Discoveries of Lipari to Salina

I descended the steps from the cathedral and took a left turn which took me into the second harbour of Lipari, Marina Corta, which features a large square with a view up to the fortress and a variety of outdoor cafes with beautiful patios. Today there was a large group of children on bicycles, accompanied by various local police people. It looked like a special bicycling event and drew spectators among the locals and the tourists.

Marina Corta

A small chapel is located at the southern end of the piazza and narrow streets with various retail stores lead up to different parts of town. On my stroll on this sunny day I explored some of these side streets and found tight but neatly kept living quarters, children playing in the street, cats and dogs lazing in the sun, and many older ladies sweeping the pavement in front of their houses.

looking south from Marina Corta

On my back to the ferry boat harbour I connected with Herbert, one of my travel mates, and we walked back to the ship together. Around 2 pm we were ready to leave Lipari and we started chugging out of the harbour and our captain set the sails once we were in the open water.

Cat and madonna

We travelled next to the coast of Lipari and arrived at the next bay which featured a town that hugged the coastline and sprawled up into the hills, and looking further north a huge section of the island consisted of white stone. Francesco, our captain, explained that this stone is pumice, a white porous stone of volcanic origin.

Pumice quarries

We anchored the boat in the bay in front of the pumice quarries, some of which had been shut down several decades ago and continued to exist as industrial ruins. Claudia, Francesco and Lorenzo took a dip in the still rather frigid Mediterranean waters. The temperature could not have been much higher than 18 degrees, and as a real wuss, my policy is to only go swimming if the water temperature is above 28 degrees. So for me it was a no go, but my shipmates enjoyed the brief, yet refreshing dip. We also saw a jellyfish, aptly called “medusa” in Italian. These animals are apparently more common when the water is cooler and are seen less during the summer months.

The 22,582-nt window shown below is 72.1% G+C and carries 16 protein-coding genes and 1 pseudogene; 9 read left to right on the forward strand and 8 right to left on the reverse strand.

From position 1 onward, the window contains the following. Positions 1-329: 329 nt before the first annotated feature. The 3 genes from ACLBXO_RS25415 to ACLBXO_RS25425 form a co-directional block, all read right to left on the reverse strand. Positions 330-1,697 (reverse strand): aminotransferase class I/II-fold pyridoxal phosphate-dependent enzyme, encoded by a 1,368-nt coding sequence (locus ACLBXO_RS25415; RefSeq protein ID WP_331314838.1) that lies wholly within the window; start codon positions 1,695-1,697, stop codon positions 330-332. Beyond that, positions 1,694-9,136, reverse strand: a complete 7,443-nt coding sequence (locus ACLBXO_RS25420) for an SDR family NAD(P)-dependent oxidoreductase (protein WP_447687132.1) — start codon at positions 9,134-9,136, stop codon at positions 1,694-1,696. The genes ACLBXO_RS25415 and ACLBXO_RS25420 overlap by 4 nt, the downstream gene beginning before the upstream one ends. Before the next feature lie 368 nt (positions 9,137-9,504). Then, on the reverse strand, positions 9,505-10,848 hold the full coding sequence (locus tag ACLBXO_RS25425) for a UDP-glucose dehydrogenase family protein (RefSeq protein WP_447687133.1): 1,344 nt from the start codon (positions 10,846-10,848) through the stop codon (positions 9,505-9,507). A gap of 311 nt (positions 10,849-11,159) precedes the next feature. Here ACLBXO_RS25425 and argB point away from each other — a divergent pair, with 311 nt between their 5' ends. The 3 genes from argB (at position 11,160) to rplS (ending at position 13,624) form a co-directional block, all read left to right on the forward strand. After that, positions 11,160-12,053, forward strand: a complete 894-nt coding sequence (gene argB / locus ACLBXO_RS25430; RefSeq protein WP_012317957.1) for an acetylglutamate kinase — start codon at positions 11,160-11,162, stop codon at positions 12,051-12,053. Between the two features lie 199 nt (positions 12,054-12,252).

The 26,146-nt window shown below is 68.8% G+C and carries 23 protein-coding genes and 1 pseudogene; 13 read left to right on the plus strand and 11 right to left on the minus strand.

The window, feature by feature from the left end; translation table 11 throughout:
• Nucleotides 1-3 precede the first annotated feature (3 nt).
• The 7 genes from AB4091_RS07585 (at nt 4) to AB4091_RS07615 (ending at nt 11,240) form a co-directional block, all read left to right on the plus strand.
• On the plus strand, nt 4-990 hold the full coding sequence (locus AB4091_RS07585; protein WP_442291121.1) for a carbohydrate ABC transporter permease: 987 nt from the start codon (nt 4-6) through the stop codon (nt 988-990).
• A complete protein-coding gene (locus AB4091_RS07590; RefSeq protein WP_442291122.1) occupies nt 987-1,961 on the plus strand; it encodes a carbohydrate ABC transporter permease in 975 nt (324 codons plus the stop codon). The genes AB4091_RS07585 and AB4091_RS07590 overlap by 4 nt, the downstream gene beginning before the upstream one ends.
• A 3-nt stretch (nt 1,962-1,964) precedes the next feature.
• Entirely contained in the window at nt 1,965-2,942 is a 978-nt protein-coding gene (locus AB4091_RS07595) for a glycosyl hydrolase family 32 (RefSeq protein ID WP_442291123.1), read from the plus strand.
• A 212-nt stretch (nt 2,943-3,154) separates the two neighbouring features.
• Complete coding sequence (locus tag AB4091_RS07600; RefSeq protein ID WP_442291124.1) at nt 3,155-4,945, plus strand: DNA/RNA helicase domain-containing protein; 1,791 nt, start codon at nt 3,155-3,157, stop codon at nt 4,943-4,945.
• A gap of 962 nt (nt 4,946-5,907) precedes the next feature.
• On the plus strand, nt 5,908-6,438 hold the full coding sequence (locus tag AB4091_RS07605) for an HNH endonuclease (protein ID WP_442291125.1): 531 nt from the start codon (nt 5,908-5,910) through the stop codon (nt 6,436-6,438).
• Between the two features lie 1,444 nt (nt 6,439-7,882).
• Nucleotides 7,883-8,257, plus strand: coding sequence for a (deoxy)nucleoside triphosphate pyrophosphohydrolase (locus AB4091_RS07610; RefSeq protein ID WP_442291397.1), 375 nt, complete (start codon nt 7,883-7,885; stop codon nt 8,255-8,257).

Looking back at Lipari

Towards 6 pm we reached the next island called Salina, an island that used to be called “didyme” (“twins”) by the ancient Greeks, due to its two major mountains, Fossa delle Felci (altitude 962 m) and Monte dei Porri (860 m). We arrived in the main village of Santa Marina, which features a large pleasure boat harbour. Two other main villages exist on this island: Malfa and Leni, and the total population is about a couple of thousand people.

Church in Santa Marina di Salina

My friend Herbert and I went on a little exploration of the town on foot. Santa Marina is essentially composed of two streets that run parallel to the coastline, the Via Lungomare Giuffré right next to the waterfront and parallel to that the Via Risorgimento, further inland. The town features a larger church on Via Risorgimento, and a smaller chapel on a square right next to the harbour. Activity around the main square is quite lively, with several restaurants, ice cream and street vendors.

Harbour of Santa Marina di Salina

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